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Creator / Eric Schweig

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Eric Schweig (born Ray Dean Thrasher on 19 June 1967) is an Aboriginal Canadian actor best known for his role as Chingachgook's son Uncas in The Last of the Mohicans (1992).

Eric Schweig was born in Inuvik, Northwest Territories. He has Inuvialuit lineage on his mother's side and Chippewa/Dene with German descent on his father's side. Schweig was adopted at the age of six months by an English-speaking German-French family. He spent his childhood in Inuvik until he was six, when his family moved to Bermuda. They later moved back to Canada, to Combermere, Ontario. Schweig's adoptive parents were severely abusive. He fled his home at the age of sixteen.

He arrived to Toronto, where he supported himself by framing houses. In 1985, he was part of the cast of The Cradle Will Fall, an experimental adaptation of Frank Wedekind's Spring Awakening, produced by Theatre of Change at the Actor's Lab; this was his first experience as an actor. In 1987, at 20 years old, he was approached by a producer who suggested he audition for a role in the movie The Shaman's Source (1990). With little formal education or experience, he won the role. The film launched his career in the film industry.

Schweig's numerous screen credits include his portrayal of Uncas in the epic motion picture The Last of the Mohicans (1992) and Pike Dexter in the movie Big Eden (2000), for which he won the Grand Jury Prize at the Outfest film festival.

More recently, Eric Schweig has played roles in films and television shows addressing more contemporary issues facing aboriginal and Native American people.

During the 1990s, Schweig began an artistic quest to regain his aboriginal roots. Since his childhood, like many Inuit, Eric has carved small objects in wood or stone. Under the coaching of artist Vern Etzerza, he studied traditional Pacific Coast carving before directing his talent specifically toward traditional Inuit Spirit Masks, in collaboration with master carver Art Thompson.

His collection of masks are not only successful attempts to reconnect with his heritage and with Inuit art, but his carvings are also necessary labours of psychological resilience facing a traumatized childhood. As a disastrous consequence of this uprooting and abuse, Schweig struggled for many years against alcohol abuse and drug abuse. He has stated that Skins was the first movie in which he was entirely sober.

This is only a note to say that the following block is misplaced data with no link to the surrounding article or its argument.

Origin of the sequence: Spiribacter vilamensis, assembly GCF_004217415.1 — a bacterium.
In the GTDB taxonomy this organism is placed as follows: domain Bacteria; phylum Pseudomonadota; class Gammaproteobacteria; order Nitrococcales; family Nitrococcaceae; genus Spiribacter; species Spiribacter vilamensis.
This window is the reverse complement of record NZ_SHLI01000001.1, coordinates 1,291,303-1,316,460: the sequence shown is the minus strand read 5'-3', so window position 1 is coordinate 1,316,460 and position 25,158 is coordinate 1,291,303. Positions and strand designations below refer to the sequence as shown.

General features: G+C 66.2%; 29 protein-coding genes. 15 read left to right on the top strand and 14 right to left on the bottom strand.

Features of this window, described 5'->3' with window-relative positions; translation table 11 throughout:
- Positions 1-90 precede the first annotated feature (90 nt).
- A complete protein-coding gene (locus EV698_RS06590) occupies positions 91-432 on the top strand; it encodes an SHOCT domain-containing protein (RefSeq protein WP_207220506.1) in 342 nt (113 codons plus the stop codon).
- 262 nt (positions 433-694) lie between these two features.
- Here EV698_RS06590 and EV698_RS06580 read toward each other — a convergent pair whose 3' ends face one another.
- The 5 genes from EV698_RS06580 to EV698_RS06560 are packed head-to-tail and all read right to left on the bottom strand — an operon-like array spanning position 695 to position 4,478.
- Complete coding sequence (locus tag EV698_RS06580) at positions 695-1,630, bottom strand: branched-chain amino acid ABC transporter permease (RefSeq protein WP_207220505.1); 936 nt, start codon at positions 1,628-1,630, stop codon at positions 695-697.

Filmography associated with this actor:

Tropes associated with this actor:

  • Abusive Parents: Was the victim of this when he was adopted into a white family as part of an assimilation program to "get the savage out of the Indian"
  • Ax-Crazy: As 'El Brujo" in The Missing
  • Cluster F-Bomb: Is known for his coarse language and dropping a few of these while on set when he can't get his lines right. Or in every day conversation for that matter.
  • Crapsack World: He grew up during a time when being of aboriginal descent was seen as shameful, was taken from his mother when he was only six months old and was raised by people who not only didn't love him but where physically abusive with him. Anyone under those those circumstance (which was sadly the case for many First Nations Children) would view the world like this.
  • Curse Cut Short: He does this to himself when he is being interviewed and knows he has to watch his language.
  • Dark and Troubled Past: Holy shit did this guy have it tough growing up...
    • He also resorted to drugs and alchol for a while to deal with the pent up anger he felt.
      • He mentioned once in an interview that the motivation to his drinking was to find death.
  • Deadpan Snarker: His humor stems from this.
  • Determinator: Has battled his addictions and reported that Skins was the first movie he worked on in which he was completely sober. He also uses his fame as an actor to take the opportunity to share his life's experience in numerous speeches he presented in Canada and the United States of America. This enabled him to make a large audience aware of aboriginal issues, especially the care of First Nations children.
  • Sir Swears-a-Lot: Again he's notorious for his foul language.
  • Snark Knight: Comes off as this.
  • Sound-Effect Bleep:
  • Tall, Dark, and Handsome: Particularly in his youth. Definitely tall (6'2") and definitely handsome enough to make it 5th on People Magazine's 50 Most Beautiful People list in 1993.
    • Some will argue he is still very much this despite his age.
  • The Swear Jar: Jokes that if there was ever one in front of him he would simply put in a one hundred dollar bill just to save himself the trouble later on.